I also think the Lord opens my eyes to see things others miss.  This is especially true when it comes to finding special stories in the lives of ordinary people.  I suddenly am given a question or a direction that I know couldn’t have originated in my own mind.

What are your dreams for writing? What dreams have you already reached in writing?

I am storyteller and that is what I want to continue to do.  My biggest dream as a child was writing a novel. With Farraday Road and Swope’s Ridge that dream is being lived right now.  I would love to keep that series going because I feel it has the potential to open up a new market for male readers in Christian fiction (though it seems from the mail I have received that females love the books as well).  So, in both fiction and nonfiction my continuing dream is to not as much “preach to the choir (write just for the Christian market),” but have my work touch those who normally don’t read Christian books.  Those are the folks who most need the story of faith.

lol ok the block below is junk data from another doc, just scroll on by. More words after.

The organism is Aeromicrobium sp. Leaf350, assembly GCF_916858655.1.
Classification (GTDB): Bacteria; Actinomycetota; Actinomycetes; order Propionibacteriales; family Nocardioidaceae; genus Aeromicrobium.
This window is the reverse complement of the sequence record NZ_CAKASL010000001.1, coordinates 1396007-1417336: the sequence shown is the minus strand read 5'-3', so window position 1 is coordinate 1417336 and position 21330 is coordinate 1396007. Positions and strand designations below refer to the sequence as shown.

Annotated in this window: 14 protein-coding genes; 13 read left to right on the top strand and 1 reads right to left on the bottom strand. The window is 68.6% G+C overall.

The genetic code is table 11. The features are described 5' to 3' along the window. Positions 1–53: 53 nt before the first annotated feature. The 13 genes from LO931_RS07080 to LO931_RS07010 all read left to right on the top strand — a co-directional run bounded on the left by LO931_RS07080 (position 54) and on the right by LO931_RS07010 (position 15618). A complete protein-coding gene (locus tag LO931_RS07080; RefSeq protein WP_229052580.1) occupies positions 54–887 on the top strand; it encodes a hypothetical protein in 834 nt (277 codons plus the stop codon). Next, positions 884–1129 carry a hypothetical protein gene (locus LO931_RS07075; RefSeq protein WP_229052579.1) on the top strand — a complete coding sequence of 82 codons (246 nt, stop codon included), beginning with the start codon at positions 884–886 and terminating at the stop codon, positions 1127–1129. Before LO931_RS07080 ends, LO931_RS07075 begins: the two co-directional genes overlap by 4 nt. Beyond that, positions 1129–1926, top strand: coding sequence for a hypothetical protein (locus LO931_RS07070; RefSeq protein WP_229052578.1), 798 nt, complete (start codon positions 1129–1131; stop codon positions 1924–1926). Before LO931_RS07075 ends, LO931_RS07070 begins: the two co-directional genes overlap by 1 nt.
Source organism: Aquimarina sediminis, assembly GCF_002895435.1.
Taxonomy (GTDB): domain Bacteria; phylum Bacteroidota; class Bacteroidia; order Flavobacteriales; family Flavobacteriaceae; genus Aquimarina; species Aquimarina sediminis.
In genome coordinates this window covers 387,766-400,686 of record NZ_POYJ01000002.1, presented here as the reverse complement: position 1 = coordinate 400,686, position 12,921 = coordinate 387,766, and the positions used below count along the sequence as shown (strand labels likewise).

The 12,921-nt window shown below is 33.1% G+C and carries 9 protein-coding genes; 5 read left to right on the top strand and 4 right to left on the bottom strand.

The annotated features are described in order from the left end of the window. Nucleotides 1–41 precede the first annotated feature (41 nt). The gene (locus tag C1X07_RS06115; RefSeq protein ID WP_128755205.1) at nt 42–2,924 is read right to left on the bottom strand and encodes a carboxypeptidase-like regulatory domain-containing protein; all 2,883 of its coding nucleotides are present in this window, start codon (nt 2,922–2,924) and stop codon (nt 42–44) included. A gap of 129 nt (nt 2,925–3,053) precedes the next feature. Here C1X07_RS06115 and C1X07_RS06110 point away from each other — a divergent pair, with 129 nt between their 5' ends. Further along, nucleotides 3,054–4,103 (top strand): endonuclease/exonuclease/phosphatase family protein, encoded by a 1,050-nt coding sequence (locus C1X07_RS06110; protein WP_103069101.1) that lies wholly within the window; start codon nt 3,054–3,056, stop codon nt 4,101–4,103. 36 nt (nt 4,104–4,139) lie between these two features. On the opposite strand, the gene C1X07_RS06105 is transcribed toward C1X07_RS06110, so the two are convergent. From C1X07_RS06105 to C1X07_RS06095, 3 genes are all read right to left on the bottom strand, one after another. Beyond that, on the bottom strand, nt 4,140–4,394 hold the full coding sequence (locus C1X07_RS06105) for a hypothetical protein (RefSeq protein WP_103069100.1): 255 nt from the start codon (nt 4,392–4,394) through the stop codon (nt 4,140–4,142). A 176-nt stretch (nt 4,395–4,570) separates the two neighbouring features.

What’s your favorite, and least favorite, part of being a writer?

The favorite part is coming up with the ideas and even doing the research for the book.  The writing itself is work, very hard work, and, there are times that becomes a drag.  Yet, even during those long days of trying to meet deadlines and working with tough editors, I love what I do. 

My least favorite part is waiting for a book proposal to find a publisher.  That has been especially true during the economic downturn.  Fewer books are being published so for the time being I don’t get to write my normal four books a year.  Hence, I don’t enjoy the downtime when I am not writing.

What is your most difficult writing obstacle, and how do you overcome it?

I would guess rejection.  I hate to think that I have a good idea and publishers aren’t interested.  Yet, if I believe in the concept, I keep pushing it.  It took ten years and more than two-dozen rejections before “Stories Behind The Best-Loved Songs of Christmas” found a home at Zondervan.  That book became a bestseller and is still selling today.  Hence, I look at that one event in my writing career and keep believing in the ideas.


How can readers learn more about you and your upcoming releases?

They can go to my website at www.acecollins.com.